Recommended reading – 24th July 2010

I’ve been a bit neglectful of this blog over the past month or two. Come September, this should change.

I haven’t written a “recommended reading” post for over a month, so I will rectify that by posting two this weekend, featuring the very best of the various articles and blogs I’ve read over the past five weeks.

Without further ado, the first seven links I would strongly suggest that you click on are:

sk

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Recommended Reading – 14th May 2010

Some thought-provoking writing to welcome in the weekend:

  • On the Made by Many blog, Isaac Pinnock shows how user-unfriendly self-service checkouts are. He makes some great points, and it also got me thinking about pre-prepared meals which, when transferred from the packaging to the plate, end up upside down. Which is just wrong.
  • And finally, John Griffiths is putting together a fantastic resource on his Cloud of Knowing site, collecting documents and papers on the future of content analytics and online research. I wasn’t able to attend the most recent get-together, but look forward to attending a future event

sk

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Links – 22nd February 2009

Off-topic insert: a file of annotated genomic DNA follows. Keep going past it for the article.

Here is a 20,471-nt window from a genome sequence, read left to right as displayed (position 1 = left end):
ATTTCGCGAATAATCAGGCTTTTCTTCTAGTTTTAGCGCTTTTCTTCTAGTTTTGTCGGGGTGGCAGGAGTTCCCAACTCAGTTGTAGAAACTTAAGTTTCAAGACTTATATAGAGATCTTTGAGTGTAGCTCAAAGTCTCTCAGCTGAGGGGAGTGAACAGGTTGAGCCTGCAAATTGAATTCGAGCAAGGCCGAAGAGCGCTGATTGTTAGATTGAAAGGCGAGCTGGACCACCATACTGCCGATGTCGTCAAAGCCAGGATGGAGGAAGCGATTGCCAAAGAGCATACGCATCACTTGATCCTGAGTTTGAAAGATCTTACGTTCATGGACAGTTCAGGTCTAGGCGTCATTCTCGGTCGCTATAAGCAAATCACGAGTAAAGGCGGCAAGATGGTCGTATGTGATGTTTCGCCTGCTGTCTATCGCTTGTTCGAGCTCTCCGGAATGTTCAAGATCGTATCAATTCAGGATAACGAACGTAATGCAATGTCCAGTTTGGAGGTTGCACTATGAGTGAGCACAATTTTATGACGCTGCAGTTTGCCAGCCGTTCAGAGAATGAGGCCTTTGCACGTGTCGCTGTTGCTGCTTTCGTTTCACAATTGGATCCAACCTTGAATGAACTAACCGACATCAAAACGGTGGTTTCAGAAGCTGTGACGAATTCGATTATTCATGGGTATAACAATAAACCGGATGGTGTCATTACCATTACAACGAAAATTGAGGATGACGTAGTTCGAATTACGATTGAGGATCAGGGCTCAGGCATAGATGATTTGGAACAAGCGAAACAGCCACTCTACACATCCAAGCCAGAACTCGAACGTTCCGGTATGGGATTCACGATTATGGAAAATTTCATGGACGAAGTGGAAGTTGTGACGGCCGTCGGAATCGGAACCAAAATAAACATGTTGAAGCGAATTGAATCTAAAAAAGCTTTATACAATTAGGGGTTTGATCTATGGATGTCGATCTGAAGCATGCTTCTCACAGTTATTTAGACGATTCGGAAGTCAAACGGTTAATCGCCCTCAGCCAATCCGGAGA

Some of the things I’ve read over the past week and would recommend:

  • A thought-provoking article in the Atlantic on the future of TV. It argues that TV’s USP is immediacy. While there are still cultural reference points via TV, scripted shows will increasingly see TV as just another distribution pattern. TV will therefore move to concentrate on news, current affairs, live reality shows and sport. This makes sense to me given my research – TV excels at events which are essentially DTR-proof, and the most popular shows online are dramas and comedies that can be viewed at leisure and shared/discussed asynchronously. However, I would argue that successful scripted shows still need TV as that anchor point for mainstream cultural crossover.
  • Ana Andjelic has a great post on our general failure to accurately predict the future. Not only does she argue that a lot of campaigns will fail, but also that our limited perspective means we will often follow the same patterns (potentially of failure)

sk

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